toronto wildlife centre

An adorable marmot just hitched a ride all the way from Colorado to Toronto

Crossing into or back from the U.S. by car can be stressful as heck, especially in the ArriveCAN era, but while you're sitting behind the wheel getting grilled by an agent, there might be some passengers that are getting let off far easier.

Take a certain wayward marmot, who despite tight border security measures somehow managed to find her way into a Canadian woman's car during a road trip to The States, sneaking through the checkpoint undetected.

The little critter hitchhiked all the way from Aspen, Colorado, to Toronto unbeknownst to her chauffeur, who is actually a member of the Toronto Police Service. 

While the woman and a friend heard some chirping sounds during their lengthy 3,000 km drive, they never spotted the fluffy friend, who was hiding in the vehicle's undercarriage.

It wasn't until they arrived home that they saw whiskers peeking out from under the car, and immediately called Toronto Wildlife Centre, a local charitable organization known for its regular rescue and rehabilitation of animals stuck in troublesome situations across the city.

After wrangling the beaver relative, TWC staff found the animal to be dehydrated, anxious, and a bit thin, but otherwise surprisingly healthy and unscathed after a long, hot, six-day trip.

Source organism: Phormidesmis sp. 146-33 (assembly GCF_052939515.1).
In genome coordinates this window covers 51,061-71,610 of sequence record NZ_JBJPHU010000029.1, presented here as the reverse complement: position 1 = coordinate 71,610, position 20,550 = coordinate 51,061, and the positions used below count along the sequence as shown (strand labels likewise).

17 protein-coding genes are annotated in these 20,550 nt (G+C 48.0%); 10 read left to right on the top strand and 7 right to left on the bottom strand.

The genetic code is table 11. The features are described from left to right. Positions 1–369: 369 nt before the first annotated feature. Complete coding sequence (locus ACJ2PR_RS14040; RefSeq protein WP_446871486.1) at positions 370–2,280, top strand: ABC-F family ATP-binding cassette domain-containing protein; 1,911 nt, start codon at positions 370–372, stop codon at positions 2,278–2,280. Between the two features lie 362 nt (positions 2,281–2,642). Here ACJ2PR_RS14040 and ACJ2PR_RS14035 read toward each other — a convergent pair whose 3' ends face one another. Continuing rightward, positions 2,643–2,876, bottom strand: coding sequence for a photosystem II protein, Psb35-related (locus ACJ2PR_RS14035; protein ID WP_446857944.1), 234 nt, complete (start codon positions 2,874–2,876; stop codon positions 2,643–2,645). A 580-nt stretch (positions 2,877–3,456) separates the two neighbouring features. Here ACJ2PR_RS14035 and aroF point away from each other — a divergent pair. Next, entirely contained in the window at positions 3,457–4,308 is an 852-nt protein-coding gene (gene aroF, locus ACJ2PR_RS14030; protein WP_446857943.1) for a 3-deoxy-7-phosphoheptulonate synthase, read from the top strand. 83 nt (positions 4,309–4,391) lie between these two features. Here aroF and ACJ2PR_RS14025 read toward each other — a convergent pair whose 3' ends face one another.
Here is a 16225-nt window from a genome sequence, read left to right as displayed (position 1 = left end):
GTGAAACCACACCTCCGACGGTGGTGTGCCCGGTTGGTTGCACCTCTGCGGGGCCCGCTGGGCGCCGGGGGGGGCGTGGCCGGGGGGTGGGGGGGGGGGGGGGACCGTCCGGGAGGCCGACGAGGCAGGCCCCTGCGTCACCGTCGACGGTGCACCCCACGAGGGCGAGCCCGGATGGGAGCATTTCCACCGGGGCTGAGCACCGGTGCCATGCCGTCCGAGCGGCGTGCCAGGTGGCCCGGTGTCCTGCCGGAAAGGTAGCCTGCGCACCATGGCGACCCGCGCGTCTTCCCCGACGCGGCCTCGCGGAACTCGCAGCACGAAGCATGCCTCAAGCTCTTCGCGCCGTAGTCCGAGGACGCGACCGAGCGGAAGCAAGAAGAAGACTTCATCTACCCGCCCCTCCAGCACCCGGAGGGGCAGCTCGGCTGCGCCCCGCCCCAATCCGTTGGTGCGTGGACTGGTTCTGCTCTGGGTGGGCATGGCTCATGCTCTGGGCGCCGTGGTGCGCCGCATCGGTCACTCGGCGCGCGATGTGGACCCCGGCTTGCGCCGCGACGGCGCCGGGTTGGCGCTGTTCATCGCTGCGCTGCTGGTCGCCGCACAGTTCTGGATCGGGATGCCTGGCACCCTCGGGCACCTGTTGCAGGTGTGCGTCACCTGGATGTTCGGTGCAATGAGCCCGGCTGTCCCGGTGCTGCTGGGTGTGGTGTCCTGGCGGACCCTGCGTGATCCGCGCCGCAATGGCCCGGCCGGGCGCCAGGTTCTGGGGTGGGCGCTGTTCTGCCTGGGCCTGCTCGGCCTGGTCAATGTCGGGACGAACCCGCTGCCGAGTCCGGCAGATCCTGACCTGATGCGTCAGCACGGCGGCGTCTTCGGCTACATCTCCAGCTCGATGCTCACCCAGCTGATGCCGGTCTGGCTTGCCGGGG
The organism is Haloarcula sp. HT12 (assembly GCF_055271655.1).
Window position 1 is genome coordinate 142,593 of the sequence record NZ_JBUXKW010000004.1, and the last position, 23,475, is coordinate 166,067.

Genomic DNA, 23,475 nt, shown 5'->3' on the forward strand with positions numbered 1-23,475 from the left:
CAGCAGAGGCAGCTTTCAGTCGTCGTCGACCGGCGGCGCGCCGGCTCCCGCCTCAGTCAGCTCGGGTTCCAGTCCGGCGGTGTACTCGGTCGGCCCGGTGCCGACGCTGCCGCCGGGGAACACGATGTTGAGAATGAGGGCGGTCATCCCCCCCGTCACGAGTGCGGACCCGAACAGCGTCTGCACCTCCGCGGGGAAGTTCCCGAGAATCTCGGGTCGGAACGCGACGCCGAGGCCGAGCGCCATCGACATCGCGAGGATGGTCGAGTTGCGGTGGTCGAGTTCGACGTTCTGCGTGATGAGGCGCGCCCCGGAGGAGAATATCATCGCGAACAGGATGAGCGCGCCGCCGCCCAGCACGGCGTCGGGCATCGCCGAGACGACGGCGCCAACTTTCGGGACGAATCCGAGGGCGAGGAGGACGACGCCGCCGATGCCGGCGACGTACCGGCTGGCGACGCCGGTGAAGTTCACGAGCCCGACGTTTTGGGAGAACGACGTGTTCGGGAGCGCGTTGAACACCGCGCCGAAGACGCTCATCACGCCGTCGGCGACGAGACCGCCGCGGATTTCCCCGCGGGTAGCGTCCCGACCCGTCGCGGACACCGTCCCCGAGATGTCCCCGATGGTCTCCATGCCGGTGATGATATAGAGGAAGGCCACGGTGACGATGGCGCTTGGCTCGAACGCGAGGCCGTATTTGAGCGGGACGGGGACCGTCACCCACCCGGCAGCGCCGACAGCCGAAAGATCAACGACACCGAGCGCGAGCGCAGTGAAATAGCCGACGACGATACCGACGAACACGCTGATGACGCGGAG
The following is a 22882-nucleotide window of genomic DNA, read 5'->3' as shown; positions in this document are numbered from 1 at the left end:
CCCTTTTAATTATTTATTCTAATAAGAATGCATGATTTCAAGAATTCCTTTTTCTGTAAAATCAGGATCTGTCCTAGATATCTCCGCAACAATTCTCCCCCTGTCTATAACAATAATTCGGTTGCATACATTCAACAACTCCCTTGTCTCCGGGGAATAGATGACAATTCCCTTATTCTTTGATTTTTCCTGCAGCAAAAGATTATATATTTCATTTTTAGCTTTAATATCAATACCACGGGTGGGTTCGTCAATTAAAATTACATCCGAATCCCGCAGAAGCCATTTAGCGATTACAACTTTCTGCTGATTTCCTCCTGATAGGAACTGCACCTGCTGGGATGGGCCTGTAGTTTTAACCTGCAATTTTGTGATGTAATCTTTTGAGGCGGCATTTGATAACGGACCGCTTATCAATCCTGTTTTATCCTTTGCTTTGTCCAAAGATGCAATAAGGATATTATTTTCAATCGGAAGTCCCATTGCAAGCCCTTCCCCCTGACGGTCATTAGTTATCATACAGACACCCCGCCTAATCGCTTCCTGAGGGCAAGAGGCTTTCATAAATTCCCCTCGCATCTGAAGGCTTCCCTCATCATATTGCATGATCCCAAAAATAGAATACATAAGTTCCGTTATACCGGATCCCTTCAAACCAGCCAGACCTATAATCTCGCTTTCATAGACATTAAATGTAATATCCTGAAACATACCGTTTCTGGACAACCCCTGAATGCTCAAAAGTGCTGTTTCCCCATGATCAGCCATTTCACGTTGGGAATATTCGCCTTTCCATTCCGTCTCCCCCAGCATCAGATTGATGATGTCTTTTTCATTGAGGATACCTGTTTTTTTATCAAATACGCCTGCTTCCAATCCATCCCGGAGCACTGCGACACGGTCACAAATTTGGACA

The team provided her with some loving car, and booked her a trip home that included some very careful coordination with wildlife rehabilitators south of the border, as well as U.S. Customs and Immigration, airlines, and more.

The wild animal was finally sent home on July 15, and released by local organizations in Colorado this week.

Of course, a location was very carefully selected to ensure that the marmot didn't make her way back to Toronto in the future, because, as TWC notes in its latest Instagram post, "yellow-bellied marmots seem to stow away in cars often."

The organization confirmed this week that the adventurous creature was released "in a great marmot habitat well away from parked cars."

Lead photo by

Toronto Wildlife Centre


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